A retired teacher from Penzance is among 26 people received the Cross of St Piran from the Bishop of Truro in March in recognition of his work in the church and community.
A member of St Peter’s Church in Newlyn for almost 50 years, Ernest Jackson was surprised to be selected for the award, which is given annually by Bishop Tim to people from across the diocese who are nominated by their peers for their services.
Ernest said: “Being awarded the Cross of St Piran was a big surprise! You don’t do these things for what you get out of it. You want to do what you can to help people. Part of being a Christian is being involved. You are simply doing your bit to spread the Gospel. It’s not necessarily in a vocal way but rather by setting an example of helping other people. Having said that, everyone knows about the award because it was announced in church!”
Ernest, who is married to Pauline, was put forward by Penwith Deanery for “being instrumental in improving the quality of life at St Peter’s”, as well as his work as a server and Lay Worship Leader in the church.
Outside of church, Ernest was also recognised for his work as a founding member of the Christian Helpline in Newlyn, a volunteer in the Churches Together Giving Shop and his time spent serving breakfasts in Penzance to the homeless.
As a child Ernest attended a Methodist Church but when both his parents passed away before he was 14, he went to live with his sister and she had married a churchwarden at Paul Church.
“I started going to Paul and both Pauline and I were confirmed there before going on to marry there. It was when our two daughters Linda and Angela came along that we moved to St Peter’s Church in Newlyn and we’ve been there ever since.”
Not one for the quiet life, Ernest studied to be a teacher while working full time and with two young children at home. He spent the rest of his career as a teacher in Penzance. He said: “As a teacher you do see that some children come from very deprived families but then you get families giving you updates on the successes of youngsters you once taught and it’s nice to know you had an input into that young person’s life.”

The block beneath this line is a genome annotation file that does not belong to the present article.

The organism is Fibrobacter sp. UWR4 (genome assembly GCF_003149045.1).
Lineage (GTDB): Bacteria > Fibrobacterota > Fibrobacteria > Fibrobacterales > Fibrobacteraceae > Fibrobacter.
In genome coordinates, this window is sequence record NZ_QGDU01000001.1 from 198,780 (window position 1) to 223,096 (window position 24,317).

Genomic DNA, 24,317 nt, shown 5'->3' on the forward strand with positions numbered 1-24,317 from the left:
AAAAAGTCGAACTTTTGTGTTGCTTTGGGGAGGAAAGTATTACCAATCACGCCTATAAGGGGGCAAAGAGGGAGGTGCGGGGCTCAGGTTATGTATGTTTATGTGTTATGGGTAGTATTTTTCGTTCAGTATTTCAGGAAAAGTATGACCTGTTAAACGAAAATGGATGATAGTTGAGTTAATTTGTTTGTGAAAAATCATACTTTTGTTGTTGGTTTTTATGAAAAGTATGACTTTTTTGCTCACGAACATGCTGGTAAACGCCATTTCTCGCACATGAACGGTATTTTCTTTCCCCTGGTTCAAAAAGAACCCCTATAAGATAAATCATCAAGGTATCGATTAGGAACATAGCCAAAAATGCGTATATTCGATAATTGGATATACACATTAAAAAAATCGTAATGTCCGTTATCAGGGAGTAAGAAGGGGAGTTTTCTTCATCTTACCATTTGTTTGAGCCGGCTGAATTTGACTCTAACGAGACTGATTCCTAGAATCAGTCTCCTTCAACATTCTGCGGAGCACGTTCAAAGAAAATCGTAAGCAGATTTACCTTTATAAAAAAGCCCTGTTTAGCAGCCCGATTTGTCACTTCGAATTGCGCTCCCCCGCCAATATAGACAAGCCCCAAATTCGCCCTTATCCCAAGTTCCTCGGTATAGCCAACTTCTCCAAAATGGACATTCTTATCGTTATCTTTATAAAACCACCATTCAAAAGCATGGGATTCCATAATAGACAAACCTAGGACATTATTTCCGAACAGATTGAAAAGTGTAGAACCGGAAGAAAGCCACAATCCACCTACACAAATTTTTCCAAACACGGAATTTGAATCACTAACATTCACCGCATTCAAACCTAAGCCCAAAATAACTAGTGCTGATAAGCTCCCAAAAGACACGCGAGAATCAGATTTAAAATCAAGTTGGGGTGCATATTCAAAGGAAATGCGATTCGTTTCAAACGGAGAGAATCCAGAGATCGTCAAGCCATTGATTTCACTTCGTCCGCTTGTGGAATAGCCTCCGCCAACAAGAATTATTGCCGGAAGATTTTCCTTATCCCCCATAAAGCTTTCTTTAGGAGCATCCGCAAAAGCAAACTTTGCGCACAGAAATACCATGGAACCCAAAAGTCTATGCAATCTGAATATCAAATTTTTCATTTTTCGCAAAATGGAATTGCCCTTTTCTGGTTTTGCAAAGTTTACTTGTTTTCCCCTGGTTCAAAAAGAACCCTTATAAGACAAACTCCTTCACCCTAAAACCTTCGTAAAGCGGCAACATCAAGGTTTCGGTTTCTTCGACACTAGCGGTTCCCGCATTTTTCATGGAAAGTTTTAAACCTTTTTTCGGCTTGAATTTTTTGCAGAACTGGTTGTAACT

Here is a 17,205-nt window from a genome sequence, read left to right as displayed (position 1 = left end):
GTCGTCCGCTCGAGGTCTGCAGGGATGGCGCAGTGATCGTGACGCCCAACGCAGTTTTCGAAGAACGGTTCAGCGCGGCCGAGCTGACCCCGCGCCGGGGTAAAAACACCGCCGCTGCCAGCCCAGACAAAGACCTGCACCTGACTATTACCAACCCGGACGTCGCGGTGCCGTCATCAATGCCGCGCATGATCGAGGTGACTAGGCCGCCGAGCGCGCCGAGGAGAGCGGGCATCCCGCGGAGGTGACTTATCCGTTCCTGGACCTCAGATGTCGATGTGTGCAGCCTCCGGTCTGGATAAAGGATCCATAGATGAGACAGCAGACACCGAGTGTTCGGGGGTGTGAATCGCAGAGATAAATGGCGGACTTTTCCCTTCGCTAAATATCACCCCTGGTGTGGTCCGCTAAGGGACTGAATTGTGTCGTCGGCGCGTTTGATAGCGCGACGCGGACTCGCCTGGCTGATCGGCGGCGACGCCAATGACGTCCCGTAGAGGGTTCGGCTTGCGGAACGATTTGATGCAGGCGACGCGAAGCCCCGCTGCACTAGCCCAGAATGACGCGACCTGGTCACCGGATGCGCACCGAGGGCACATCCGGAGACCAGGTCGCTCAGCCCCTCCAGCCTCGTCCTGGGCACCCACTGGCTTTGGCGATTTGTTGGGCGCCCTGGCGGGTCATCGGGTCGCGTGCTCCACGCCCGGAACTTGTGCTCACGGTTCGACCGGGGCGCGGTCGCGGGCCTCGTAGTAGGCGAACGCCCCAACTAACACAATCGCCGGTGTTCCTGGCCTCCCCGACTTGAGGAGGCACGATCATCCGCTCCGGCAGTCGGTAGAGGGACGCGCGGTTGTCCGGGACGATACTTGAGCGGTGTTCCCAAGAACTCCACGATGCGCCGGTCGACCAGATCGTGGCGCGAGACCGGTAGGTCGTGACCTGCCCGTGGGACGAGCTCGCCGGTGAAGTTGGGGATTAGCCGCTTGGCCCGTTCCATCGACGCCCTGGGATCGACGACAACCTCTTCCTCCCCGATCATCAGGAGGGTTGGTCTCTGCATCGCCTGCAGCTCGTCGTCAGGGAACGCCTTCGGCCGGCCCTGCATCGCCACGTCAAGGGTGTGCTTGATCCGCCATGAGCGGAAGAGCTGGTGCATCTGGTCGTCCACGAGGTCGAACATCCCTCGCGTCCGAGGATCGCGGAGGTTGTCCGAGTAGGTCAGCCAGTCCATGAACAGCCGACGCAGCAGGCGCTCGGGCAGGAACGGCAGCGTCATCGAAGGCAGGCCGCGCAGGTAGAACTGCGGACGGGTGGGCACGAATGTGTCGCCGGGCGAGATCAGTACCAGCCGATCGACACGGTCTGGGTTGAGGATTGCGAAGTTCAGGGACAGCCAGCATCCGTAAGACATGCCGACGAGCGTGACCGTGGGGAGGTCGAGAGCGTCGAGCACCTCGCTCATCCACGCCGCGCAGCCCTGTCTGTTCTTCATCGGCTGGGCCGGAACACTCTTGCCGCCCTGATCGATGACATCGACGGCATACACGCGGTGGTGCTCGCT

While still working, Ernest was one of the founding members of the Christian Helpline in Newlyn (CHIN), a voluntary organisation which provides drivers for elderly people needing to get to doctor or hospital appointments. CHIN has now been running for over 30 years although Ernest stepped down when he and Pauline needed to care for Pauline’s elderly mother.
On retirement, Ernest started volunteering, as part of a team in Penzance serving breakfast for the town’s homeless as part of a Churches Together project. This continued until two years ago when he suffered a heart attack. “I decided that perhaps I shouldn’t be getting up at 6am in the morning!”
Ernest was also chairman of a St. Peter’s Church Art Exhibition Committee using St Peter’s Hall and for ten years helped to run an annual art exhibition which raised thousands for the Children’s Society, of which Bishop Tim is now Chairman.
Ernest still shows no signs of slowing down. He has just been asked to create a model of an Engine House for the St Mary’s Church flower festival (May 28-June 1), he’s still co-editing the church’s bi-monthly newsletter and he has a successful allotment.
In fact Ernest has turned his green fingers into growing funds for his church. “Each year I sell my surplus vegetables that I grow on my allotment in church. The congregation really like it and through that I have been able to give £100 to church funds each of the last three years.”
Ernest is keen to point out that through it all has been his wife Pauline. “Pauline has helped me and we’ve always been in it together.”